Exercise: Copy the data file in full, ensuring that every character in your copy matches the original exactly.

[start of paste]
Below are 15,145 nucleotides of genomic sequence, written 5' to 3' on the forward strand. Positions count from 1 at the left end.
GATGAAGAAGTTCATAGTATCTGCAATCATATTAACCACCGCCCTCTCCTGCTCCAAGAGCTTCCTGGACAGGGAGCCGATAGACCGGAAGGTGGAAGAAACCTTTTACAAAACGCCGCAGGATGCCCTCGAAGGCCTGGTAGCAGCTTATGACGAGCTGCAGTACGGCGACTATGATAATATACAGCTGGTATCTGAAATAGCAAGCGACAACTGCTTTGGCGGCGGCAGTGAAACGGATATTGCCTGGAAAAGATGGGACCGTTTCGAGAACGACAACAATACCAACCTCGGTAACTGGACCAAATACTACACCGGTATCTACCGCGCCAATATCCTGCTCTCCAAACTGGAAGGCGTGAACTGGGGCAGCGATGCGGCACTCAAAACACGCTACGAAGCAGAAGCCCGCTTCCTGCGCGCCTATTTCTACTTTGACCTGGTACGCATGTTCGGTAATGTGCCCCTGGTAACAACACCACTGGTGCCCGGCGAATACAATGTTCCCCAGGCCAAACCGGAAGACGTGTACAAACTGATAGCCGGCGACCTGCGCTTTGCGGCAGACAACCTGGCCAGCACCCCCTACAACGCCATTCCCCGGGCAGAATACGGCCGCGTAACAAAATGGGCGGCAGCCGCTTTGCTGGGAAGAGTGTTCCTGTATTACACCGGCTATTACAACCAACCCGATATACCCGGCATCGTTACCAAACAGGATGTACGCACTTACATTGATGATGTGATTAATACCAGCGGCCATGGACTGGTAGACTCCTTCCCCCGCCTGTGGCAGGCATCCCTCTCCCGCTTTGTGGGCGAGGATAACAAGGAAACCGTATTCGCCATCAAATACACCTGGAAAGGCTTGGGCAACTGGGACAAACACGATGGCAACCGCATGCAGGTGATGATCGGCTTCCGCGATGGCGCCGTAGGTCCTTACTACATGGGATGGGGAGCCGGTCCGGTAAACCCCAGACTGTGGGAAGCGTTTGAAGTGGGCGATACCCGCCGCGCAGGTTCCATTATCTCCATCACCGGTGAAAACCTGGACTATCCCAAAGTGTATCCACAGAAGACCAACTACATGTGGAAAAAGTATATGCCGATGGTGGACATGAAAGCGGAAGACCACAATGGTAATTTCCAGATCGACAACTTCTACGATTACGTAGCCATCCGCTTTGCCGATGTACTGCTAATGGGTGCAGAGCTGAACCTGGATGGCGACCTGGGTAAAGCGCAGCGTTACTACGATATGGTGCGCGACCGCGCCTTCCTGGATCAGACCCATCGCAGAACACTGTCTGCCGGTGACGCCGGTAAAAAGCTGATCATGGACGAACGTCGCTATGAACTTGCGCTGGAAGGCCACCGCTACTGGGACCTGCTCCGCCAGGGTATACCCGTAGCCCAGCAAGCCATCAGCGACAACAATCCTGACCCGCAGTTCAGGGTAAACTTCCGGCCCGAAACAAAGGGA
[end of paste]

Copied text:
Below are 15,145 nucleotides of genomic sequence, written 5' to 3' on the forward strand. Positions count from 1 at the left end.
GATGAAGAAGTTCATAGTATCTGCAATCATATTAACCACCGCCCTCTCCTGCTCCAAGAGCTTCCTGGACAGGGAGCCGATAGACCGGAAGGTGGAAGAAACCTTTTACAAAACGCCGCAGGATGCCCTCGAAGGCCTGGTAGCAGCTTATGACGAGCTGCAGTACGGCGACTATGATAATATACAGCTGGTATCTGAAATAGCAAGCGACAACTGCTTTGGCGGCGGCAGTGAAACGGATATTGCCTGGAAAAGATGGGACCGTTTCGAGAACGACAACAATACCAACCTCGGTAACTGGACCAAATACTACACCGGTATCTACCGCGCCAATATCCTGCTCTCCAAACTGGAAGGCGTGAACTGGGGCAGCGATGCGGCACTCAAAACACGCTACGAAGCAGAAGCCCGCTTCCTGCGCGCCTATTTCTACTTTGACCTGGTACGCATGTTCGGTAATGTGCCCCTGGTAACAACACCACTGGTGCCCGGCGAATACAATGTTCCCCAGGCCAAACCGGAAGACGTGTACAAACTGATAGCCGGCGACCTGCGCTTTGCGGCAGACAACCTGGCCAGCACCCCCTACAACGCCATTCCCCGGGCAGAATACGGCCGCGTAACAAAATGGGCGGCAGCCGCTTTGCTGGGAAGAGTGTTCCTGTATTACACCGGCTATTACAACCAACCCGATATACCCGGCATCGTTACCAAACAGGATGTACGCACTTACATTGATGATGTGATTAATACCAGCGGCCATGGACTGGTAGACTCCTTCCCCCGCCTGTGGCAGGCATCCCTCTCCCGCTTTGTGGGCGAGGATAACAAGGAAACCGTATTCGCCATCAAATACACCTGGAAAGGCTTGGGCAACTGGGACAAACACGATGGCAACCGCATGCAGGTGATGATCGGCTTCCGCGATGGCGCCGTAGGTCCTTACTACATGGGATGGGGAGCCGGTCCGGTAAACCCCAGACTGTGGGAAGCGTTTGAAGTGGGCGATACCCGCCGCGCAGGTTCCATTATCTCCATCACCGGTGAAAACCTGGACTATCCCAAAGTGTATCCACAGAAGACCAACTACATGTGGAAAAAGTATATGCCGATGGTGGACATGAAAGCGGAAGACCACAATGGTAATTTCCAGATCGACAACTTCTACGATTACGTAGCCATCCGCTTTGCCGATGTACTGCTAATGGGTGCAGAGCTGAACCTGGATGGCGACCTGGGTAAAGCGCAGCGTTACTACGATATGGTGCGCGACCGCGCCTTCCTGGATCAGACCCATCGCAGAACACTGTCTGCCGGTGACGCCGGTAAAAAGCTGATCATGGACGAACGTCGCTATGAACTTGCGCTGGAAGGCCACCGCTACTGGGACCTGCTCCGCCAGGGTATACCCGTAGCCCAGCAAGCCATCAGCGACAACAATCCTGACCCGCAGTTCAGGGTAAACTTCCGGCCCGAAACAAAGGGA